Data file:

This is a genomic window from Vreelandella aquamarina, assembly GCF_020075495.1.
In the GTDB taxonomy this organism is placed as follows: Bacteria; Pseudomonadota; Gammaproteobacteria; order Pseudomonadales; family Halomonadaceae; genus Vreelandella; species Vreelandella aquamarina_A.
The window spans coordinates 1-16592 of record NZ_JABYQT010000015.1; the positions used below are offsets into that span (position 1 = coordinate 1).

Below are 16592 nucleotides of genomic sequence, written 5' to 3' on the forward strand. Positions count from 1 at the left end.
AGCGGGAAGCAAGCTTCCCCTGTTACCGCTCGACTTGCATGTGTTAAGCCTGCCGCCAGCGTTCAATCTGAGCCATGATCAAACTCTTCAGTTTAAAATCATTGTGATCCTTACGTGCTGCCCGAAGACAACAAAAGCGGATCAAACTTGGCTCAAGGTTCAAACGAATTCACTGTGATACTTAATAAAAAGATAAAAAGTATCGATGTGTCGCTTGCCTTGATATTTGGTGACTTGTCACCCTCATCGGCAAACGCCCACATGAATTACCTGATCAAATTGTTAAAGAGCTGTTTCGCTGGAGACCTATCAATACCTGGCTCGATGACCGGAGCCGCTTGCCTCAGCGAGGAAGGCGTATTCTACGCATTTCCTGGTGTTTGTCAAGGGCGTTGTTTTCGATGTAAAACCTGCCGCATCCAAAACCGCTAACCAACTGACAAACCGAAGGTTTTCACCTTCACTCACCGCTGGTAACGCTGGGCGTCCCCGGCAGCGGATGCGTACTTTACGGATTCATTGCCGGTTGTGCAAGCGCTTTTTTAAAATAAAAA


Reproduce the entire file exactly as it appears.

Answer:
This is a genomic window from Vreelandella aquamarina, assembly GCF_020075495.1.
In the GTDB taxonomy this organism is placed as follows: Bacteria; Pseudomonadota; Gammaproteobacteria; order Pseudomonadales; family Halomonadaceae; genus Vreelandella; species Vreelandella aquamarina_A.
The window spans coordinates 1-16592 of record NZ_JABYQT010000015.1; the positions used below are offsets into that span (position 1 = coordinate 1).

Below are 16592 nucleotides of genomic sequence, written 5' to 3' on the forward strand. Positions count from 1 at the left end.
AGCGGGAAGCAAGCTTCCCCTGTTACCGCTCGACTTGCATGTGTTAAGCCTGCCGCCAGCGTTCAATCTGAGCCATGATCAAACTCTTCAGTTTAAAATCATTGTGATCCTTACGTGCTGCCCGAAGACAACAAAAGCGGATCAAACTTGGCTCAAGGTTCAAACGAATTCACTGTGATACTTAATAAAAAGATAAAAAGTATCGATGTGTCGCTTGCCTTGATATTTGGTGACTTGTCACCCTCATCGGCAAACGCCCACATGAATTACCTGATCAAATTGTTAAAGAGCTGTTTCGCTGGAGACCTATCAATACCTGGCTCGATGACCGGAGCCGCTTGCCTCAGCGAGGAAGGCGTATTCTACGCATTTCCTGGTGTTTGTCAAGGGCGTTGTTTTCGATGTAAAACCTGCCGCATCCAAAACCGCTAACCAACTGACAAACCGAAGGTTTTCACCTTCACTCACCGCTGGTAACGCTGGGCGTCCCCGGCAGCGGATGCGTACTTTACGGATTCATTGCCGGTTGTGCAAGCGCTTTTTTAAAATAAAAA